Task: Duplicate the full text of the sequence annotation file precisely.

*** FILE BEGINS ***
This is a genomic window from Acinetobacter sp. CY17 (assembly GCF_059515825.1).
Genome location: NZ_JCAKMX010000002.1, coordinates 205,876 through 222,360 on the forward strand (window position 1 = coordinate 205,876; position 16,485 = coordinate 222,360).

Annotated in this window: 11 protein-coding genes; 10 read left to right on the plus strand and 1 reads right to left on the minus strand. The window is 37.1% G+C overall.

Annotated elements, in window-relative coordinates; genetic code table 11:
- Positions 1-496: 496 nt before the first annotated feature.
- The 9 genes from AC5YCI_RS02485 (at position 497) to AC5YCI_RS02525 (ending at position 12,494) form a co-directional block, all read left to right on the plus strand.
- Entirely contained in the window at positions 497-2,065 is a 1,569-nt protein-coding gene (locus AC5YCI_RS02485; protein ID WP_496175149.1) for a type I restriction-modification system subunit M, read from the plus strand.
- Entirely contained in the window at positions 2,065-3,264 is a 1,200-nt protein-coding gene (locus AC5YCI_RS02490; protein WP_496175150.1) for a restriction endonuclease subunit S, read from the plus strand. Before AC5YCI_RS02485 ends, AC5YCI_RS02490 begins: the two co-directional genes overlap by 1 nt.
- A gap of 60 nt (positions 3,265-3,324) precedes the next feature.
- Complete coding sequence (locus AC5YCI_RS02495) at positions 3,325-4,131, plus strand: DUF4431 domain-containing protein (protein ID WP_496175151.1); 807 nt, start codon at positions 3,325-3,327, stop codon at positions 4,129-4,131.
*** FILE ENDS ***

This is a genomic window from Acinetobacter sp. CY17 (assembly GCF_059515825.1).
Genome location: NZ_JCAKMX010000002.1, coordinates 205,876 through 222,360 on the forward strand (window position 1 = coordinate 205,876; position 16,485 = coordinate 222,360).

Annotated in this window: 11 protein-coding genes; 10 read left to right on the plus strand and 1 reads right to left on the minus strand. The window is 37.1% G+C overall.

Annotated elements, in window-relative coordinates; genetic code table 11:
- Positions 1-496: 496 nt before the first annotated feature.
- The 9 genes from AC5YCI_RS02485 (at position 497) to AC5YCI_RS02525 (ending at position 12,494) form a co-directional block, all read left to right on the plus strand.
- Entirely contained in the window at positions 497-2,065 is a 1,569-nt protein-coding gene (locus AC5YCI_RS02485; protein ID WP_496175149.1) for a type I restriction-modification system subunit M, read from the plus strand.
- Entirely contained in the window at positions 2,065-3,264 is a 1,200-nt protein-coding gene (locus AC5YCI_RS02490; protein WP_496175150.1) for a restriction endonuclease subunit S, read from the plus strand. Before AC5YCI_RS02485 ends, AC5YCI_RS02490 begins: the two co-directional genes overlap by 1 nt.
- A gap of 60 nt (positions 3,265-3,324) precedes the next feature.
- Complete coding sequence (locus AC5YCI_RS02495) at positions 3,325-4,131, plus strand: DUF4431 domain-containing protein (protein ID WP_496175151.1); 807 nt, start codon at positions 3,325-3,327, stop codon at positions 4,129-4,131.